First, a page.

I set out at 8am at the starting point (outside St. Mary’s Church in Turville) then immediately panicked because I had my first telephone appointment with my mental health supporter at 9am and there was no phone signal. So I drove round for an hour and eventually made my way halfway home to a car park in Henley which had reasonable signal.
10am tried again. Annoyingly I’d missed the best sunlight and the beautiful frost which had covered the hills had mostly melted away. I did not give up. I followed my route saw some amazing scenery and the first proper moments of calm in a long time. I saw few people but those I happened upon were without fail friendly and welcoming.
After a while it became clear I had got lost. Mostly because I had been walking the circumference of the same field for 30 minutes and had no clue which way I should be going. After explaining this to a disinterested horse (see above) I had a bit of a panic. Initial feeling was to give up, find a car park to cry in then go home. Instead I opted to follow footpaths at random to see where they took me. This was infinitely better than crying in car parks, I strongly recommend it as a course of action.
It was a good day. I checked my email more than is sensible, I checked my voicemail more than is necessary, I thought about work more than I wanted, but I didn’t give in, I didn’t go back to work halfway through the day, I didn’t take any work calls, I took some reasonable photos and I found some personal space. I need to make this part of my regular existence but that’s a battle I still need to fight.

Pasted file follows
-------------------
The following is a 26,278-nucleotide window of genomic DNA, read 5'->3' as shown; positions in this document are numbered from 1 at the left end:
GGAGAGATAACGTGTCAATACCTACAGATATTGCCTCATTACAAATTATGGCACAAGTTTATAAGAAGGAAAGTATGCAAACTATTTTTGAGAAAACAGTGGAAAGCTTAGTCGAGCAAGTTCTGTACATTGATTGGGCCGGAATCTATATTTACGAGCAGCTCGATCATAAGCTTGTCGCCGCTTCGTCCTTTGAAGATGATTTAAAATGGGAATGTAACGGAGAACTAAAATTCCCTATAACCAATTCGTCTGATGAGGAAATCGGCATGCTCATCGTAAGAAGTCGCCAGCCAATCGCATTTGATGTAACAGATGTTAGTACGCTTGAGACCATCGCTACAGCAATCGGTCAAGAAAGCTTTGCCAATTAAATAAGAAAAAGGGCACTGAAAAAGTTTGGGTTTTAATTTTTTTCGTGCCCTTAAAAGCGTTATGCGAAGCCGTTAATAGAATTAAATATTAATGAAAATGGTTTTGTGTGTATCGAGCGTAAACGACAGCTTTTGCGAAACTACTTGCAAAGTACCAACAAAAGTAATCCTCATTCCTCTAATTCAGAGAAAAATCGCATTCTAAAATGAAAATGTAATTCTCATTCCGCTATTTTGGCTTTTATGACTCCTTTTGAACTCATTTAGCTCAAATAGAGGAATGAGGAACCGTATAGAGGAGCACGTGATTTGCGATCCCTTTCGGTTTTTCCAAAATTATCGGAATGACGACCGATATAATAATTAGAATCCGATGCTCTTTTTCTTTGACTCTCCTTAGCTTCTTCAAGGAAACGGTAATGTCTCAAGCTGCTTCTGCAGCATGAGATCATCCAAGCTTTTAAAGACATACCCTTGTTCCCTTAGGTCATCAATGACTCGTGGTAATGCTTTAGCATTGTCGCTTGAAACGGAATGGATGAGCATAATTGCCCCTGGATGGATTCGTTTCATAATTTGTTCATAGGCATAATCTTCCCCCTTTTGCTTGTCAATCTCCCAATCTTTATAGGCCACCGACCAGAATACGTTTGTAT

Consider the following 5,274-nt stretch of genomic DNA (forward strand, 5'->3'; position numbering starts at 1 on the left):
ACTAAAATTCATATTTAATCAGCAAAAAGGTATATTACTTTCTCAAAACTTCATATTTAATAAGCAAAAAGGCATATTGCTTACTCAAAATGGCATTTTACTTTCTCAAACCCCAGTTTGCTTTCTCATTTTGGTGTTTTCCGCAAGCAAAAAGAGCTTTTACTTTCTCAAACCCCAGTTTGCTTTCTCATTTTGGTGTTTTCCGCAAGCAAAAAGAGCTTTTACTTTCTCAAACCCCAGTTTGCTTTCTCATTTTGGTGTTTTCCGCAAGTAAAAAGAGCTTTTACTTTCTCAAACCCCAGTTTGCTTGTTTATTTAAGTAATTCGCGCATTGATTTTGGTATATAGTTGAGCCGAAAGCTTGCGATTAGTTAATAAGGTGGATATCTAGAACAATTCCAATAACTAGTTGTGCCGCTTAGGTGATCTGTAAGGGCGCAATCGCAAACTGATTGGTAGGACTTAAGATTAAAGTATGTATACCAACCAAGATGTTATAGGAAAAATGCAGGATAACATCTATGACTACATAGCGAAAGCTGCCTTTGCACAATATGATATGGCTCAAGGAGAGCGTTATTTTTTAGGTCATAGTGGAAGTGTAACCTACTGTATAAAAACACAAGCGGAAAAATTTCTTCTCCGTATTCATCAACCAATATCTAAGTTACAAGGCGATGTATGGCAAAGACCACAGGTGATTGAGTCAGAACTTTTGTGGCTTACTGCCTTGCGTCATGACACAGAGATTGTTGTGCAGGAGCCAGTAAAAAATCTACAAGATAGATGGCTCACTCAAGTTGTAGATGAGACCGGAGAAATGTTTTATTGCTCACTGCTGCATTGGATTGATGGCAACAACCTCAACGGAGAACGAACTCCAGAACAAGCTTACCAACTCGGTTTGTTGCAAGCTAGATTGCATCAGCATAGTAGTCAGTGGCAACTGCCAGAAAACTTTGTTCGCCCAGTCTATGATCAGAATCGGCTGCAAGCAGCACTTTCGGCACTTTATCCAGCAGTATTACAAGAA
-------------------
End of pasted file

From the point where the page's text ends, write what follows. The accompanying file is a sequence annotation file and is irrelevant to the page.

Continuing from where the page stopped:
Things I learned:
Here’s some of my favourites:
January 10, 2016
It has a funny name, the promise of naval shenanigans, it’s in the New Forest and we were on holiday. What could go wrong? My child. My child could go wrong. Deciding he HATED it from the moment we got to the car park purely because he wanted to go to Lymington to watch the trains and he had to wait until later in the day.
He hated turning up 10 minutes before it was open, he hated it opening, he hated the museum, he freaked out at the harbour (which I’ll let him off because that was more a bit of fear of water than being an arse), he hated that I refused to buy him a toy boat because he had been an arse all day and he hated having to sit in a field with me to calm down for half an hour.
So my opinion of Buckler’s Hard? Don’t take my child there, he will be a shithead and you’ll leave after 20 minutes having paid for three of you to spend the best part of the day there. It all looked very nice and interesting but lacked any facility in which to deposit a five year old who would do nothing other than shout “I want to goooooooooo”. So we eventually went. We might try again next year. I took a handful of photos in between being whinged at.
They have a website and a facebook page should you wish for more info as there’s very little else I can tell you.
December 29, 2015
We went on holiday in October because I need to be away from computers for a while and because we’re weird and prefer to go away in Autumn. We spent a week in the New Forest which is beautiful and nicely lacking in other people at that time of year, or at least the bits we visited were. I didn’t get too much time to take photos as I had a very excitable five year old with me, and I’d rather spend time with him anyway, I failed to draw anything.